Friday, February 8, 2013

Cotacachi, Ibarra, Portoviejo, Puerta Lopez, Salinas

            Cotacachi, Ibarra, Portoviejo, Puerto L√≥pez, Salinas

Travel and ministry brightened up our first week 2013. The Northern Andes area displays several volcanoes and varied culture. Framed between “Father Imbabura” and “Mother Cotacachi,” the Miller’s beautiful new neighborhood was our home in Cotacachi. The “volcans” hid their peaks in the clouds during our stay, but the peaceful valley and “leather capital” were enjoyable.

The Miller's Home in Cotacachi

We caught a bus to Ibarra to tour the bird sanctuary above the city. Yes, we admired the bald eagles, but they were dwarfed by the Condors native to Ecuador.  They are understandably the centerpiece of the national emblem and flag.  Our timing was perfect for the 4pm showing with their handlers.  Many of us enjoyed holding the owls on our leather-protected arms.
Condor Park - Otavalo


Plagued by sinus infections, we flew to Manta to visit our friends, Steve and Jackie in Portoviejo. Ecuador’s hottest city is experiencing rapid growth and boasts a new SuperMaxi and booming development.  Everywhere we have travelled in Ecuador the roads, housing and infrastructure are under improvement.  President Correa is a sure thing in the February election.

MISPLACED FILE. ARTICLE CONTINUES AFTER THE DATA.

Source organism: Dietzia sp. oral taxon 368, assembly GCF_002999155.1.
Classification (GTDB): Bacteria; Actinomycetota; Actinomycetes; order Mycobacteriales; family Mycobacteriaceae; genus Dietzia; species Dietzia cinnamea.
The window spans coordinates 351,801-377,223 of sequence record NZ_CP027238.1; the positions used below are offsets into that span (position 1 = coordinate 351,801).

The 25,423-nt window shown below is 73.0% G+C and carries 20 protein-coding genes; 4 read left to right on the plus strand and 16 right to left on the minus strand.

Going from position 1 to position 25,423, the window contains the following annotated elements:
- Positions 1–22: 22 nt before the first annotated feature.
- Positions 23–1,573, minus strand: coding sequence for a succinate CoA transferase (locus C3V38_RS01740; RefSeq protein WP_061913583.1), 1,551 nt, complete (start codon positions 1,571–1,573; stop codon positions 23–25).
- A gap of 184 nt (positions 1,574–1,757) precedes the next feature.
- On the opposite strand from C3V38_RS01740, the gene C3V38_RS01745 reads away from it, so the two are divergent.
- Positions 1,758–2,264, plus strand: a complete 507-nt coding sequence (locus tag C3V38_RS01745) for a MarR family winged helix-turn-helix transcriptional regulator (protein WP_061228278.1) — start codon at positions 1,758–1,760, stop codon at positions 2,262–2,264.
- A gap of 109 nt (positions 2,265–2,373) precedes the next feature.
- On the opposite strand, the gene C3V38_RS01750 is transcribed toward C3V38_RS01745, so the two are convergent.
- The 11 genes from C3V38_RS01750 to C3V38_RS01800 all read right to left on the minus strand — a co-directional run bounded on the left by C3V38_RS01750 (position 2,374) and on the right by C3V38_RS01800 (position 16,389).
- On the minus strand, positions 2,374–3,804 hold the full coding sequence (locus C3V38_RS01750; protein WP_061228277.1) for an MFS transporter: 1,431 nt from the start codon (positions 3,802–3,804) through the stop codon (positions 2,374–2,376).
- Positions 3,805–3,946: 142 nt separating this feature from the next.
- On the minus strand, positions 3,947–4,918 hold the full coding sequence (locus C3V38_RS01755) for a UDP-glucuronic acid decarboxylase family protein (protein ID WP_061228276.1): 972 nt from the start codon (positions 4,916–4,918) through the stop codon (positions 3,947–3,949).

We were invited to speak to the Steve and Jackie’s church youth group on Saturday night. Little did we expect such openness and enthusiasm from the fifty youth (ages 14-24). Sue was voice-challenged by her sinus and throat, so we missed her songs.  After sharing “Christ is Our Life”, we offered a time for individual prayer.”  Every one of the youth came forward!  Fortunately our host provided interpreters.

During a late dinner we were asked to bring the Sunday message.  We elaborated on the youth message.  Life in Christ is not about self-improvement, but self-replacement.  We do not live for the Lord, but from His indwelling Spirit!

This time we stressed that only those who felt a prompting from God should come forward for personal prayer.  Half the congregation came forward, some waiting nearly an hour for God’s touch. We were truly impressed with the people’s openness and sensitivity to the Spirit!

During our Ecuadoran lunch, I asked Juan, the Senior Pastor, how he had developed the congregation during the last 20 years. He took no credit, simply stating they had experienced a series of brokenness and renewals.           “When we are weak, then we (“He”) is strong!”

Still struggling with illness, we limited our remaining tour to a day in Puerto Lopez and an evening in Salinas.  The many small beaches along the way tempted us with their quiet rhythms and placid shores observed from the comfortable buses.  Yet, it’s good to be home in charming Cuenca!

Porto Lopez